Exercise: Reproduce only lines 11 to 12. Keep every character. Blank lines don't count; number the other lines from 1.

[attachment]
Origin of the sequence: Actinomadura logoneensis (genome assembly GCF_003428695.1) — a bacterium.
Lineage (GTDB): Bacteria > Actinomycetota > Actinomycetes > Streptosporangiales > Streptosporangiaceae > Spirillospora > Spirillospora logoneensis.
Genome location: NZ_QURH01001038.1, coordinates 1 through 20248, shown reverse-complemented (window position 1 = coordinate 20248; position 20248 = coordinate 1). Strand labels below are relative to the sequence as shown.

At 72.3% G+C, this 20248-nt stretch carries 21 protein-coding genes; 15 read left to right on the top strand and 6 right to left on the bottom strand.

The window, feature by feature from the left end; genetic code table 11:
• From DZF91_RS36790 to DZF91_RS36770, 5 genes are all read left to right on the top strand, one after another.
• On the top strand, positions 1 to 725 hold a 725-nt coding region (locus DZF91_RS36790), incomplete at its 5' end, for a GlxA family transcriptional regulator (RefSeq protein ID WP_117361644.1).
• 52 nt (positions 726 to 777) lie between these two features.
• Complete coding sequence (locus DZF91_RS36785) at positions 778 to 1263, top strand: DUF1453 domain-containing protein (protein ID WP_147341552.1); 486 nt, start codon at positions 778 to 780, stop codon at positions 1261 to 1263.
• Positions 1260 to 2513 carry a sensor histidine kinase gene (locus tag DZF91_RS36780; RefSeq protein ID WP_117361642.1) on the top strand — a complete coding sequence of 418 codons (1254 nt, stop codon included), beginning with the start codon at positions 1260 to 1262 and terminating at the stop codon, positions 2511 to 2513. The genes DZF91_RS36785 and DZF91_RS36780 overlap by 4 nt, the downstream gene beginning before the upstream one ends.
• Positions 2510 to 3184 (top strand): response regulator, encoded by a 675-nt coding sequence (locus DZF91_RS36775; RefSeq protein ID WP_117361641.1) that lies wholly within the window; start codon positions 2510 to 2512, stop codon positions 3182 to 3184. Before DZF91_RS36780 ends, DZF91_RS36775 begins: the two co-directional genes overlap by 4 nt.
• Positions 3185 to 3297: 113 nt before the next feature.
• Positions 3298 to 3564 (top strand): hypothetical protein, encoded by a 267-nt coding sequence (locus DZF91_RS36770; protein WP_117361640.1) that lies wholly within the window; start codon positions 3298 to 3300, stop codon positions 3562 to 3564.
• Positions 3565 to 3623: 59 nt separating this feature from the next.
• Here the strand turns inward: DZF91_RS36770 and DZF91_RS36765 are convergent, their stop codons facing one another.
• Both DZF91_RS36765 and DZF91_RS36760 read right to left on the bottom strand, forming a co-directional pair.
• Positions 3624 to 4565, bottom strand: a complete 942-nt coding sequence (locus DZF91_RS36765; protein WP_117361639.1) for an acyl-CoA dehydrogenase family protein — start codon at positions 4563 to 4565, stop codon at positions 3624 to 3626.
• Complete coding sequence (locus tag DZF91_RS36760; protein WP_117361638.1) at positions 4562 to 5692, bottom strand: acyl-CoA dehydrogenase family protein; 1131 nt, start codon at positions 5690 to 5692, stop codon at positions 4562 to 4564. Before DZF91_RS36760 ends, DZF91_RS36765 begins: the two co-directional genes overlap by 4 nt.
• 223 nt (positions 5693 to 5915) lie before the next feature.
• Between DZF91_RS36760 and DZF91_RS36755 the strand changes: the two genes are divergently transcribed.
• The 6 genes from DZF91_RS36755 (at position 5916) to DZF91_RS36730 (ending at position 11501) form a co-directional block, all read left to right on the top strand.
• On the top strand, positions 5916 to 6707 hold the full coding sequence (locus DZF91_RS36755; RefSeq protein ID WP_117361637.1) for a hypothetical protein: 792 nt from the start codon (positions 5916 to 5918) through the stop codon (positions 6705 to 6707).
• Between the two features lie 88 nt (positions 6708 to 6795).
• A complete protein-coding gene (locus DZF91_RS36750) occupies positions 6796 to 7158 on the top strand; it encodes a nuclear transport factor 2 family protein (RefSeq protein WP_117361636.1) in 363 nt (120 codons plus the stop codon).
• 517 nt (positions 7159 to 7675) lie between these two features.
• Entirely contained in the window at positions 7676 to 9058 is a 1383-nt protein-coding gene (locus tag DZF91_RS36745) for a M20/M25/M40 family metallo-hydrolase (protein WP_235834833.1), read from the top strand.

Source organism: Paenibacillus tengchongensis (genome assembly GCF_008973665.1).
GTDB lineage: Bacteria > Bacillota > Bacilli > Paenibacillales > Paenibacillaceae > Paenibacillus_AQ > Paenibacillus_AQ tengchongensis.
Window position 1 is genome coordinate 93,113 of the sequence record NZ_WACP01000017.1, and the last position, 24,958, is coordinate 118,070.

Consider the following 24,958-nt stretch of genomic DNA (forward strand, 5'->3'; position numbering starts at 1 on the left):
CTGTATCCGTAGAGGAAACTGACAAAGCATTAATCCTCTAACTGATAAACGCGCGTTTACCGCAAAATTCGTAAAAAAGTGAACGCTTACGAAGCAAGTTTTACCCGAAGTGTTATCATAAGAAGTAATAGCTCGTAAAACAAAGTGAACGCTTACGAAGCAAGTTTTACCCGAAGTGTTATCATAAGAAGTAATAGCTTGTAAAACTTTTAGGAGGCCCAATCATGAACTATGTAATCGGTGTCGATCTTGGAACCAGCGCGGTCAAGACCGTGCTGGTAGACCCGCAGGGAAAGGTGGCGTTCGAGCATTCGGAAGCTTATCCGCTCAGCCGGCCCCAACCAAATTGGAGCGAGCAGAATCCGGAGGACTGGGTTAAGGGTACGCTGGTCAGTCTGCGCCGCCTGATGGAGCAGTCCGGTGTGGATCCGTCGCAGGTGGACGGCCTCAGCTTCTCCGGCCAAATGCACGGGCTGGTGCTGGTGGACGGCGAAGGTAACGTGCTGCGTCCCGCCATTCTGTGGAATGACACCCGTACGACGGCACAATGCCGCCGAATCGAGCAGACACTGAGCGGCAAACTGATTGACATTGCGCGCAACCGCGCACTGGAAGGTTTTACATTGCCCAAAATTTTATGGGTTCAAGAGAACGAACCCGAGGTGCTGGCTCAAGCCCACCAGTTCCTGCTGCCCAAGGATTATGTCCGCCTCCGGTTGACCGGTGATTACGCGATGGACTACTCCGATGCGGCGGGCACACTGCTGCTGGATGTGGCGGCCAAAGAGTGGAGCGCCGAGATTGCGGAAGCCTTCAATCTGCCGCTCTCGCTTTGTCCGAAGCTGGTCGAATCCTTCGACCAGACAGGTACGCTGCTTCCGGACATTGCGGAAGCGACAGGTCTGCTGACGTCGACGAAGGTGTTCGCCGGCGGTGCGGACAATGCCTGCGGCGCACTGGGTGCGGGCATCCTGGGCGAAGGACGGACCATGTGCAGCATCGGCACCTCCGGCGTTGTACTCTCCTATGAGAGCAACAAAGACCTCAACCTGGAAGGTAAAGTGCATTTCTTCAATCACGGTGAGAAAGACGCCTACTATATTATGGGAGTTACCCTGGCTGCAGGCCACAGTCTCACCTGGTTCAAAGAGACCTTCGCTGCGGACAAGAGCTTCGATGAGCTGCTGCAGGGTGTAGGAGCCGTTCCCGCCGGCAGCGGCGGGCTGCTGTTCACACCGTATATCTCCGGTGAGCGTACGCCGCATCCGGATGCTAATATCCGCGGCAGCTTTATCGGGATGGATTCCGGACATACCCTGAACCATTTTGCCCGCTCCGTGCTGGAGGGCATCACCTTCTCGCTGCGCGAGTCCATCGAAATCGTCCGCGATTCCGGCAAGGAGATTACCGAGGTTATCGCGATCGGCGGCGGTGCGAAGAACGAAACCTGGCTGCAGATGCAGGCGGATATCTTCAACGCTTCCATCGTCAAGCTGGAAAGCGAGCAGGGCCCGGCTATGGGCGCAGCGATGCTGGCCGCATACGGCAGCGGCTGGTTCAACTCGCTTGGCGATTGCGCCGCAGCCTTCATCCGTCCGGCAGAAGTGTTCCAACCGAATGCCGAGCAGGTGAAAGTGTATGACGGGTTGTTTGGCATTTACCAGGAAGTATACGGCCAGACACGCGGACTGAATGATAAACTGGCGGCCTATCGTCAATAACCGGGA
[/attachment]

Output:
• Positions 2510 to 3184 (top strand): response regulator, encoded by a 675-nt coding sequence (locus DZF91_RS36775; RefSeq protein ID WP_117361641.1) that lies wholly within the window; start codon positions 2510 to 2512, stop codon positions 3182 to 3184. Before DZF91_RS36780 ends, DZF91_RS36775 begins: the two co-directional genes overlap by 4 nt.
• Positions 3185 to 3297: 113 nt before the next feature.